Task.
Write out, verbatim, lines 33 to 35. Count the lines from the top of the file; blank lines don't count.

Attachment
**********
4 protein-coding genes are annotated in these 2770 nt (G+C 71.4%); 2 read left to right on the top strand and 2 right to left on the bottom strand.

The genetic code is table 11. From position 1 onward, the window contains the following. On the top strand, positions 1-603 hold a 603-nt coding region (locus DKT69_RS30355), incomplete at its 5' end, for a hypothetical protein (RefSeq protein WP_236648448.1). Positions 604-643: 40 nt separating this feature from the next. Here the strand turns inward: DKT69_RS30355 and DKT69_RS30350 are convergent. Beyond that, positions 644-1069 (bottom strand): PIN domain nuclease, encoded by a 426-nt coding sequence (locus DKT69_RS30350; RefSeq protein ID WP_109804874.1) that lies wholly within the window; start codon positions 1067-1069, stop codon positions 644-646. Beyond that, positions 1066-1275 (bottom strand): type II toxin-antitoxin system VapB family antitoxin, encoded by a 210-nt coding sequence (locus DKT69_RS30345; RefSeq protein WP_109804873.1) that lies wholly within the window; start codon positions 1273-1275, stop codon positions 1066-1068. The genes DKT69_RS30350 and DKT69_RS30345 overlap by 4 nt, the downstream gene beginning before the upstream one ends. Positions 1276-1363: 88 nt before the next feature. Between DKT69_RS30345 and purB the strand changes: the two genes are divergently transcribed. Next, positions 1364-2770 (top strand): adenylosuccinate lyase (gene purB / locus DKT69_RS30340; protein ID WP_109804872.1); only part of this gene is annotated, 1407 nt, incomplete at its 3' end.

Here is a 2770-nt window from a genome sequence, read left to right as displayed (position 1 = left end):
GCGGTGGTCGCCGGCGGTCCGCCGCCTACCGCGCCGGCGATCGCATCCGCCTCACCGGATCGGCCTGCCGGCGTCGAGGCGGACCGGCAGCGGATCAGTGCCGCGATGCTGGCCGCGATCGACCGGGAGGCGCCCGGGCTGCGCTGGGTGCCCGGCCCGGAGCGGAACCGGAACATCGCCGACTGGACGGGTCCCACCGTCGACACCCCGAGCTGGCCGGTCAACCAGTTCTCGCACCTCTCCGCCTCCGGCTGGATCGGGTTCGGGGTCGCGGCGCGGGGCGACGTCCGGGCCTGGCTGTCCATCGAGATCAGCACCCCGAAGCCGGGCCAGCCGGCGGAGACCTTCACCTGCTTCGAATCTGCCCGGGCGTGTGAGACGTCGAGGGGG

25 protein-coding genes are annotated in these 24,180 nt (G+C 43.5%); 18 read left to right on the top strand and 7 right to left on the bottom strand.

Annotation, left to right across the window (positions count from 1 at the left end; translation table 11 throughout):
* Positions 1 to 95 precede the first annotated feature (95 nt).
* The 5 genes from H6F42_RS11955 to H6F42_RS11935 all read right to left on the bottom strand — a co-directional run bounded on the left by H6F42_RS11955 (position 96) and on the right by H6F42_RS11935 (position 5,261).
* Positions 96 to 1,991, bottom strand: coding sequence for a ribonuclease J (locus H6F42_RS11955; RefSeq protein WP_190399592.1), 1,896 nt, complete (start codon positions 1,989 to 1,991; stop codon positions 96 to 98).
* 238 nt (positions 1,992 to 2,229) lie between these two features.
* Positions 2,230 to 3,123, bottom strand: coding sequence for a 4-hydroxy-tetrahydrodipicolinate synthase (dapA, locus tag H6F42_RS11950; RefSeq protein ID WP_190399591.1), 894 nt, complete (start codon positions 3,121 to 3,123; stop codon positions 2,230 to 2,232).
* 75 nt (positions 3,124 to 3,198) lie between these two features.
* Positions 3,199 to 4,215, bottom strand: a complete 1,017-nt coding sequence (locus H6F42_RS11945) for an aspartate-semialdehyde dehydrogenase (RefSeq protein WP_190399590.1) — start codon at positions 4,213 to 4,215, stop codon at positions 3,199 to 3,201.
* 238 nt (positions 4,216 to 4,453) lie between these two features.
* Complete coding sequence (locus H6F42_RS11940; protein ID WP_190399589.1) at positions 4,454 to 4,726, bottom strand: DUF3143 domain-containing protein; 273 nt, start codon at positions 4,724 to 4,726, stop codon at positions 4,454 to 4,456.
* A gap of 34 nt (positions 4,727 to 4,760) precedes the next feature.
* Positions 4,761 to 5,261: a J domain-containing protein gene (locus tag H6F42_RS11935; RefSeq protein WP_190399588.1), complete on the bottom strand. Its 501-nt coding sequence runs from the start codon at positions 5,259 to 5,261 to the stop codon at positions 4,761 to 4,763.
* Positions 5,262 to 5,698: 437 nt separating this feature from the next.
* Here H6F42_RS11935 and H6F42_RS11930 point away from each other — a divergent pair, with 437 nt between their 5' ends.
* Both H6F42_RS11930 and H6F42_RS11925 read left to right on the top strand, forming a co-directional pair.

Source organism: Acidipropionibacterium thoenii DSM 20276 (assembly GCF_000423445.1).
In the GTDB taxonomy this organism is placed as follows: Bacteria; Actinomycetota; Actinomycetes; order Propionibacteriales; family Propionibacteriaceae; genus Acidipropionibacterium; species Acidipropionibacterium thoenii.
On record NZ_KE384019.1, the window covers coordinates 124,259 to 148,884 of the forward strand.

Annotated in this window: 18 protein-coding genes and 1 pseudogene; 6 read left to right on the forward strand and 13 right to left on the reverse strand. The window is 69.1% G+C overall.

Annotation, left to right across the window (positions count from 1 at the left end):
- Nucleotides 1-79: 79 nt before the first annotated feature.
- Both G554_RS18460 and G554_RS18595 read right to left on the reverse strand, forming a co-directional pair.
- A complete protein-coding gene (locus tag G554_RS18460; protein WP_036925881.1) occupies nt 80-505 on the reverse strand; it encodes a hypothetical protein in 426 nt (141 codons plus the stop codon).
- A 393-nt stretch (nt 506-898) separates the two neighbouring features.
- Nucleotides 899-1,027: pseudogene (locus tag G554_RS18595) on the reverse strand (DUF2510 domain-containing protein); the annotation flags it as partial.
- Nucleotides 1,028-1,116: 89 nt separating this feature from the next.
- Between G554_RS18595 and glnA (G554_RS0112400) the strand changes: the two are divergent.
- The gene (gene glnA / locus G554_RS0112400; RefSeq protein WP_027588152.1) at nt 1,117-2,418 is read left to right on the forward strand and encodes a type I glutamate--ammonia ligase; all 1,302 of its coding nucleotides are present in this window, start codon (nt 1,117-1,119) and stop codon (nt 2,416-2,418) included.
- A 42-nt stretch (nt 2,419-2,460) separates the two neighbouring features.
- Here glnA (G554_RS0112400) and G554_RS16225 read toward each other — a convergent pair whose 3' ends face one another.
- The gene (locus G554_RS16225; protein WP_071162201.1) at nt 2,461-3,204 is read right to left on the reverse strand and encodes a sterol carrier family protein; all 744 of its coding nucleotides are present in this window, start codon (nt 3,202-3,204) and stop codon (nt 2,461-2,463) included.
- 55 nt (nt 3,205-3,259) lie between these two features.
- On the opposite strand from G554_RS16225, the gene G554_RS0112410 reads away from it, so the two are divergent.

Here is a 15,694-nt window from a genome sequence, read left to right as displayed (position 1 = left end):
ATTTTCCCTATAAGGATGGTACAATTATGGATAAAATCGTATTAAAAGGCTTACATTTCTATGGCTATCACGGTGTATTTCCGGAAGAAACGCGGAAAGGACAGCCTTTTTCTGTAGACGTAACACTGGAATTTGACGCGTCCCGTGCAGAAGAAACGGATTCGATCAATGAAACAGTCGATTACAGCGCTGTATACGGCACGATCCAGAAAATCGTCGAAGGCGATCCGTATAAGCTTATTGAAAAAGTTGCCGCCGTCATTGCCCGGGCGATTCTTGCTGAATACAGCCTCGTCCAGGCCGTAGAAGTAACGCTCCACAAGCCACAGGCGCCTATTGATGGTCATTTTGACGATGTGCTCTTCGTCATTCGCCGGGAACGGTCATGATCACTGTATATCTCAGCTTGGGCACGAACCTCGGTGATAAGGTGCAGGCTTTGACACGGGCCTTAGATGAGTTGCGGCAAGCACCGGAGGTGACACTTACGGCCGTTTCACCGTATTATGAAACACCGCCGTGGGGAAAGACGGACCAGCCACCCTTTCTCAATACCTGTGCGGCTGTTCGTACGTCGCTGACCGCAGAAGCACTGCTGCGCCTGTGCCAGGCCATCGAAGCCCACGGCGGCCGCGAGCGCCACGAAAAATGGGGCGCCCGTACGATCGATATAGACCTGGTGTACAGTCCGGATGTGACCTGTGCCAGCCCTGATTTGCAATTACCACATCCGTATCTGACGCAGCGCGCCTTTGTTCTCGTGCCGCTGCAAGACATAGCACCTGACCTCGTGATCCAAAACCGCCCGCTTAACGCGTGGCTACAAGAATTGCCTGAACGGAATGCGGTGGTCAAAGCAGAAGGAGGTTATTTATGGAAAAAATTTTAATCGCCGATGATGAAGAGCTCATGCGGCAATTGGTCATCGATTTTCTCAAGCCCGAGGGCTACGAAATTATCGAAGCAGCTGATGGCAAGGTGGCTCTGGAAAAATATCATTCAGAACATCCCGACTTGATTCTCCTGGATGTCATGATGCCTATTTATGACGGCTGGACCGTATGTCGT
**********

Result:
- The gene (gene glnA / locus G554_RS0112400; RefSeq protein WP_027588152.1) at nt 1,117-2,418 is read left to right on the forward strand and encodes a type I glutamate--ammonia ligase; all 1,302 of its coding nucleotides are present in this window, start codon (nt 1,117-1,119) and stop codon (nt 2,416-2,418) included.
- A 42-nt stretch (nt 2,419-2,460) separates the two neighbouring features.
- Here glnA (G554_RS0112400) and G554_RS16225 read toward each other — a convergent pair whose 3' ends face one another.